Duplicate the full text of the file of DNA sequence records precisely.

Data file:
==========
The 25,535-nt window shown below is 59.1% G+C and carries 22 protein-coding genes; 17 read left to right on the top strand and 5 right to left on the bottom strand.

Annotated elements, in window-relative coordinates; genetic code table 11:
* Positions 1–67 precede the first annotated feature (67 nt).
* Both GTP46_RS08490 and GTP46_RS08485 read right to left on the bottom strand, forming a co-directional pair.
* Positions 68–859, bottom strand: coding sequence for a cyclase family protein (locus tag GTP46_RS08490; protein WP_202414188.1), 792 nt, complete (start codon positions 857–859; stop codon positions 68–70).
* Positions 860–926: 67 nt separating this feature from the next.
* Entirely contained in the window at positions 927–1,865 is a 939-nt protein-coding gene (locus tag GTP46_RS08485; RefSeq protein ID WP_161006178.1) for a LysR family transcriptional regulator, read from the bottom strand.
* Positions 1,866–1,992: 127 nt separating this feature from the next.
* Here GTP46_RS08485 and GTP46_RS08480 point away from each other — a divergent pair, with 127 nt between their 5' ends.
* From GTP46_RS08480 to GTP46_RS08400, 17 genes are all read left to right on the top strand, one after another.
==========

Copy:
The 25,535-nt window shown below is 59.1% G+C and carries 22 protein-coding genes; 17 read left to right on the top strand and 5 right to left on the bottom strand.

Annotated elements, in window-relative coordinates; genetic code table 11:
* Positions 1–67 precede the first annotated feature (67 nt).
* Both GTP46_RS08490 and GTP46_RS08485 read right to left on the bottom strand, forming a co-directional pair.
* Positions 68–859, bottom strand: coding sequence for a cyclase family protein (locus tag GTP46_RS08490; protein WP_202414188.1), 792 nt, complete (start codon positions 857–859; stop codon positions 68–70).
* Positions 860–926: 67 nt separating this feature from the next.
* Entirely contained in the window at positions 927–1,865 is a 939-nt protein-coding gene (locus tag GTP46_RS08485; RefSeq protein ID WP_161006178.1) for a LysR family transcriptional regulator, read from the bottom strand.
* Positions 1,866–1,992: 127 nt separating this feature from the next.
* Here GTP46_RS08485 and GTP46_RS08480 point away from each other — a divergent pair, with 127 nt between their 5' ends.
* From GTP46_RS08480 to GTP46_RS08400, 17 genes are all read left to right on the top strand, one after another.